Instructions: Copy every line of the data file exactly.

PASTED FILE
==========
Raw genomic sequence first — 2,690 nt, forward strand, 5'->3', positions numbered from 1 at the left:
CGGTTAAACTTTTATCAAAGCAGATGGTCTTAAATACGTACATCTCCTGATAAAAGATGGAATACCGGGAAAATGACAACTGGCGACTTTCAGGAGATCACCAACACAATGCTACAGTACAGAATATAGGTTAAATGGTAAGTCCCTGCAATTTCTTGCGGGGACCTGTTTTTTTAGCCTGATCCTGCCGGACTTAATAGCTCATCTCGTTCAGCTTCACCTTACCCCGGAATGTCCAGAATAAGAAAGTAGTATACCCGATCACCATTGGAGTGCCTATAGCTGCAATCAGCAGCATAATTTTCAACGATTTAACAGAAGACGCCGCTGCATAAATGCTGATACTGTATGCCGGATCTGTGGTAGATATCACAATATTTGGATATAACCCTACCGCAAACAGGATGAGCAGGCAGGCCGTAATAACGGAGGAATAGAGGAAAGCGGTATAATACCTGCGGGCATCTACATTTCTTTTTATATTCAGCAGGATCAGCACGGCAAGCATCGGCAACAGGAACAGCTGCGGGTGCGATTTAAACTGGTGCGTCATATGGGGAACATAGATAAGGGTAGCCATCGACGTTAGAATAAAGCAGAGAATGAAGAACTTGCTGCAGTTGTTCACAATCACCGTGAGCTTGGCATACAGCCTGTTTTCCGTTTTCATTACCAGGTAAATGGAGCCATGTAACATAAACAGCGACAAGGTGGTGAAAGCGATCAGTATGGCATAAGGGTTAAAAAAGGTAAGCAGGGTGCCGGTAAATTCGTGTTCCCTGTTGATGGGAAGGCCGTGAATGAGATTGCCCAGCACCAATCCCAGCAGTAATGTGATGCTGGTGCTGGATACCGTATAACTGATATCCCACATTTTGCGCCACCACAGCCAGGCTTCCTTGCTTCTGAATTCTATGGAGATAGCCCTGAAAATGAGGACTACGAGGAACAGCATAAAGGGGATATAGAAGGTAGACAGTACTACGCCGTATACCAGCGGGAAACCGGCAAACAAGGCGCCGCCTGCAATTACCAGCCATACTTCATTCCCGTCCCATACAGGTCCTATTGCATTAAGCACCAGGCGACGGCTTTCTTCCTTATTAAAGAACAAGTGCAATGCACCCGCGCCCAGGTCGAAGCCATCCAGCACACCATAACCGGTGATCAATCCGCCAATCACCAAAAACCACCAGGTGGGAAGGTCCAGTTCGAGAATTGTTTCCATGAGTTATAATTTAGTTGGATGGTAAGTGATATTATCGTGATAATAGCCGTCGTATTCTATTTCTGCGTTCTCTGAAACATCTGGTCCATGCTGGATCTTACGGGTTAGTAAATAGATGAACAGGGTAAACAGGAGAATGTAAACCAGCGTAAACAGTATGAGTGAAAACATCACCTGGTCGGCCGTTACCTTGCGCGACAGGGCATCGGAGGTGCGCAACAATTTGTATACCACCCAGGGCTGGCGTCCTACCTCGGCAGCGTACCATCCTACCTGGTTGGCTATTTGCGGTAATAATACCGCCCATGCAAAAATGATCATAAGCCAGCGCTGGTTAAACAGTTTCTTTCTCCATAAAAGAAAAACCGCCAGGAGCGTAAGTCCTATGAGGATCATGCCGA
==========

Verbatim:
Raw genomic sequence first — 2,690 nt, forward strand, 5'->3', positions numbered from 1 at the left:
CGGTTAAACTTTTATCAAAGCAGATGGTCTTAAATACGTACATCTCCTGATAAAAGATGGAATACCGGGAAAATGACAACTGGCGACTTTCAGGAGATCACCAACACAATGCTACAGTACAGAATATAGGTTAAATGGTAAGTCCCTGCAATTTCTTGCGGGGACCTGTTTTTTTAGCCTGATCCTGCCGGACTTAATAGCTCATCTCGTTCAGCTTCACCTTACCCCGGAATGTCCAGAATAAGAAAGTAGTATACCCGATCACCATTGGAGTGCCTATAGCTGCAATCAGCAGCATAATTTTCAACGATTTAACAGAAGACGCCGCTGCATAAATGCTGATACTGTATGCCGGATCTGTGGTAGATATCACAATATTTGGATATAACCCTACCGCAAACAGGATGAGCAGGCAGGCCGTAATAACGGAGGAATAGAGGAAAGCGGTATAATACCTGCGGGCATCTACATTTCTTTTTATATTCAGCAGGATCAGCACGGCAAGCATCGGCAACAGGAACAGCTGCGGGTGCGATTTAAACTGGTGCGTCATATGGGGAACATAGATAAGGGTAGCCATCGACGTTAGAATAAAGCAGAGAATGAAGAACTTGCTGCAGTTGTTCACAATCACCGTGAGCTTGGCATACAGCCTGTTTTCCGTTTTCATTACCAGGTAAATGGAGCCATGTAACATAAACAGCGACAAGGTGGTGAAAGCGATCAGTATGGCATAAGGGTTAAAAAAGGTAAGCAGGGTGCCGGTAAATTCGTGTTCCCTGTTGATGGGAAGGCCGTGAATGAGATTGCCCAGCACCAATCCCAGCAGTAATGTGATGCTGGTGCTGGATACCGTATAACTGATATCCCACATTTTGCGCCACCACAGCCAGGCTTCCTTGCTTCTGAATTCTATGGAGATAGCCCTGAAAATGAGGACTACGAGGAACAGCATAAAGGGGATATAGAAGGTAGACAGTACTACGCCGTATACCAGCGGGAAACCGGCAAACAAGGCGCCGCCTGCAATTACCAGCCATACTTCATTCCCGTCCCATACAGGTCCTATTGCATTAAGCACCAGGCGACGGCTTTCTTCCTTATTAAAGAACAAGTGCAATGCACCCGCGCCCAGGTCGAAGCCATCCAGCACACCATAACCGGTGATCAATCCGCCAATCACCAAAAACCACCAGGTGGGAAGGTCCAGTTCGAGAATTGTTTCCATGAGTTATAATTTAGTTGGATGGTAAGTGATATTATCGTGATAATAGCCGTCGTATTCTATTTCTGCGTTCTCTGAAACATCTGGTCCATGCTGGATCTTACGGGTTAGTAAATAGATGAACAGGGTAAACAGGAGAATGTAAACCAGCGTAAACAGTATGAGTGAAAACATCACCTGGTCGGCCGTTACCTTGCGCGACAGGGCATCGGAGGTGCGCAACAATTTGTATACCACCCAGGGCTGGCGTCCTACCTCGGCAGCGTACCATCCTACCTGGTTGGCTATTTGCGGTAATAATACCGCCCATGCAAAAATGATCATAAGCCAGCGCTGGTTAAACAGTTTCTTTCTCCATAAAAGAAAAACCGCCAGGAGCGTAAGTCCTATGAGGATCATGCCGA